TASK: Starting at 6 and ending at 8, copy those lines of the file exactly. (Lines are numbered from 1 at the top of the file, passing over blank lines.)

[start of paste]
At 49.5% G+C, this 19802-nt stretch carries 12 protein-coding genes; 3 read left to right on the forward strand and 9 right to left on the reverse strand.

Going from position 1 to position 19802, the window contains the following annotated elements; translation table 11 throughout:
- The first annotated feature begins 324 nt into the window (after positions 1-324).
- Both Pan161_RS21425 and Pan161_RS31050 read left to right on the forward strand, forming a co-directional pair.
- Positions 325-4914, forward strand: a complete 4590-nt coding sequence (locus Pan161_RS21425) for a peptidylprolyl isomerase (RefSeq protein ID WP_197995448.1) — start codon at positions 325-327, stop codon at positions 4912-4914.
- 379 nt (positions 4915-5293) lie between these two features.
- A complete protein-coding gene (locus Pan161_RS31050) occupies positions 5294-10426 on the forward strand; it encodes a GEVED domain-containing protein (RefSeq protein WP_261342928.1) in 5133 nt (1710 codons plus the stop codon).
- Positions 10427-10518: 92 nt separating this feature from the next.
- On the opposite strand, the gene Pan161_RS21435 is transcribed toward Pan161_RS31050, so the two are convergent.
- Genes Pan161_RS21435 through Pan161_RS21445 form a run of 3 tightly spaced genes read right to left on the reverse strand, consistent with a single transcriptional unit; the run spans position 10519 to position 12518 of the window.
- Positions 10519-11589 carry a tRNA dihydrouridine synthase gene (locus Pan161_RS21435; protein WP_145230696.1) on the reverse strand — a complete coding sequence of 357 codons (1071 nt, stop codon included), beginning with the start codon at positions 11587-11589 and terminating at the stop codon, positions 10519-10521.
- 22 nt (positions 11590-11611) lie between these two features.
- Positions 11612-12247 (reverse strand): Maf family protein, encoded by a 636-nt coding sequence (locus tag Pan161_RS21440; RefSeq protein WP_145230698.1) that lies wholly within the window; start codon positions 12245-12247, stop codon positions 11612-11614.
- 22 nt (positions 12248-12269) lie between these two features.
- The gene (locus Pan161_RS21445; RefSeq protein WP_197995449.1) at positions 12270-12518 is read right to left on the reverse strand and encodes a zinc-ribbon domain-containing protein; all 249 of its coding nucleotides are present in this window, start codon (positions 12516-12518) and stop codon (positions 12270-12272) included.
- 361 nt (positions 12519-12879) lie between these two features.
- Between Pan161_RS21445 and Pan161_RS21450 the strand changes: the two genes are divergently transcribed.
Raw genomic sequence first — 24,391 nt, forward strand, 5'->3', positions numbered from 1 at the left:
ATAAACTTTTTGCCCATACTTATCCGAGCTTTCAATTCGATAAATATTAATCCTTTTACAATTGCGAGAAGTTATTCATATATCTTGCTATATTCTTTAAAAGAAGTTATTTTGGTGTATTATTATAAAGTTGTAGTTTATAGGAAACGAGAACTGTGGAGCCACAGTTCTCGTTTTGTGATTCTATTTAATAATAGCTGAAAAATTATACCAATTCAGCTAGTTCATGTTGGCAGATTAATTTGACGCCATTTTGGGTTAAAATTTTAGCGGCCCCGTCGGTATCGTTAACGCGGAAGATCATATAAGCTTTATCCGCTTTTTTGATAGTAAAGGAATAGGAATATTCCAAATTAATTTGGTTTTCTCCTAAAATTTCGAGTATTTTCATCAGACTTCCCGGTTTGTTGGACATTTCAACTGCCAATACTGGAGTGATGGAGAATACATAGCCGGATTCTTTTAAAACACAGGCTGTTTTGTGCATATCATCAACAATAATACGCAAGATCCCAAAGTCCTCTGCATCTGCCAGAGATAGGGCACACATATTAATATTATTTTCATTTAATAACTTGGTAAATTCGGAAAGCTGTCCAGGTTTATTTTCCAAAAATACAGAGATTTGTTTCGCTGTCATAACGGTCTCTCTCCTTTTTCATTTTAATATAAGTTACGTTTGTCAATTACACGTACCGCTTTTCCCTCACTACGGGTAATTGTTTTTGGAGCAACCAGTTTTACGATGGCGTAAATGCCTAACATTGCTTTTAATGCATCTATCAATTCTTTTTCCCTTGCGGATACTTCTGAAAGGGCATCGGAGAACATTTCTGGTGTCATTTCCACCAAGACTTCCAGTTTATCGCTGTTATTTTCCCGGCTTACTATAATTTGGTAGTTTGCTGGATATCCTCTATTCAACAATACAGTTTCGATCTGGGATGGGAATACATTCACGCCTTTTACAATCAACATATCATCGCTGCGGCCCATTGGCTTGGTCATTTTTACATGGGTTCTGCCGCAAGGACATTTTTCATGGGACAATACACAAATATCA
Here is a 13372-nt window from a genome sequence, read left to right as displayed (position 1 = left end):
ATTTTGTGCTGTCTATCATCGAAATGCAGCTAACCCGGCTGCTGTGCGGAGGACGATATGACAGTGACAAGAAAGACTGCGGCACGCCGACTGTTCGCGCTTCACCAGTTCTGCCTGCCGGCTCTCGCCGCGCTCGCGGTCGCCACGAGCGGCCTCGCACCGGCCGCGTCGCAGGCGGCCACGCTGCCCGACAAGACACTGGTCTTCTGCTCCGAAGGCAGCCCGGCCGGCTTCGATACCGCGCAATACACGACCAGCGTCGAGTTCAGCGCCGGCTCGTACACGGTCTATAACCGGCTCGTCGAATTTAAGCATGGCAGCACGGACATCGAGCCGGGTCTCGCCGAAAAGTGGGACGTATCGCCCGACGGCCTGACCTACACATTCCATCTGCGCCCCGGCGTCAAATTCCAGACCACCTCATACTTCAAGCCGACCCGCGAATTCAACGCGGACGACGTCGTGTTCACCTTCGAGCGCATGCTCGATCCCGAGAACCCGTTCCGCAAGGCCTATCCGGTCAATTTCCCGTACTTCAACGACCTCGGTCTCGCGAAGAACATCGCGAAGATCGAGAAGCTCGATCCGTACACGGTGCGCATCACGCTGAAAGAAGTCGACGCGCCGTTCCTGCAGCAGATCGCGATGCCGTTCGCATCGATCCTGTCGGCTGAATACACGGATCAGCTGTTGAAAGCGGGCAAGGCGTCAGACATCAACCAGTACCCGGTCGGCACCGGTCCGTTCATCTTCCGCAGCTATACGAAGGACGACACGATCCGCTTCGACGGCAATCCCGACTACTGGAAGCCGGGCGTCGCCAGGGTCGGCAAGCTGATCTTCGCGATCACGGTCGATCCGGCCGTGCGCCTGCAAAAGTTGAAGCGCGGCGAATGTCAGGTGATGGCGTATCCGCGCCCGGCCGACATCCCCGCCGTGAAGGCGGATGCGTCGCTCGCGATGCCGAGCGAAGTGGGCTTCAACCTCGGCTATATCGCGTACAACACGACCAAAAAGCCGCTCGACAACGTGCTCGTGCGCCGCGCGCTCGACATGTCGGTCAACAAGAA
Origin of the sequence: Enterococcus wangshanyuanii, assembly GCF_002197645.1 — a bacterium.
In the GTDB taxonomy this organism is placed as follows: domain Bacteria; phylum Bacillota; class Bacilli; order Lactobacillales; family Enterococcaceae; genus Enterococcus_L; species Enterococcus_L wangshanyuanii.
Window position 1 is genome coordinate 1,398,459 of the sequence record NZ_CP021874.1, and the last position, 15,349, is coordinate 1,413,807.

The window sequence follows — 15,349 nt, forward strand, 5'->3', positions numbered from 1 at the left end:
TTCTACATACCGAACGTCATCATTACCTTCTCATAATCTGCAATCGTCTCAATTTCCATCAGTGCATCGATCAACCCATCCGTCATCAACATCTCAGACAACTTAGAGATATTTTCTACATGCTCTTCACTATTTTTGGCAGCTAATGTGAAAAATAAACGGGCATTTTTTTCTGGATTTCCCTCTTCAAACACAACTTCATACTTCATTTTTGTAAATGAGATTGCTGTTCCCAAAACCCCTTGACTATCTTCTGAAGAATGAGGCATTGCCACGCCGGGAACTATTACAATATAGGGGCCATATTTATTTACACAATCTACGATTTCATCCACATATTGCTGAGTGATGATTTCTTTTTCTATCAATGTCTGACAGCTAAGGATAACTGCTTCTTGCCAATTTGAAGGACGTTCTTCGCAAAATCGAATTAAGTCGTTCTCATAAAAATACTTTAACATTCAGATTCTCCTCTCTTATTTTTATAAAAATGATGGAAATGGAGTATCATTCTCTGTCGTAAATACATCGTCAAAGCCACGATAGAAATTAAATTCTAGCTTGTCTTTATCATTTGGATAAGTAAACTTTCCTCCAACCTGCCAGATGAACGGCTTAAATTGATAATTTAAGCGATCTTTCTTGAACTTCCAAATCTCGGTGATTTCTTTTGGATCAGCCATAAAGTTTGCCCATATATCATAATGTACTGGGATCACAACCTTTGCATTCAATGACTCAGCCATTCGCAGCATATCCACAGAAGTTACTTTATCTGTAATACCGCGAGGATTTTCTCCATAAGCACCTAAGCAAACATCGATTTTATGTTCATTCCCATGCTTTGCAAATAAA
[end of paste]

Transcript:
- 379 nt (positions 4915-5293) lie between these two features.
- A complete protein-coding gene (locus Pan161_RS31050) occupies positions 5294-10426 on the forward strand; it encodes a GEVED domain-containing protein (RefSeq protein WP_261342928.1) in 5133 nt (1710 codons plus the stop codon).
- Positions 10427-10518: 92 nt separating this feature from the next.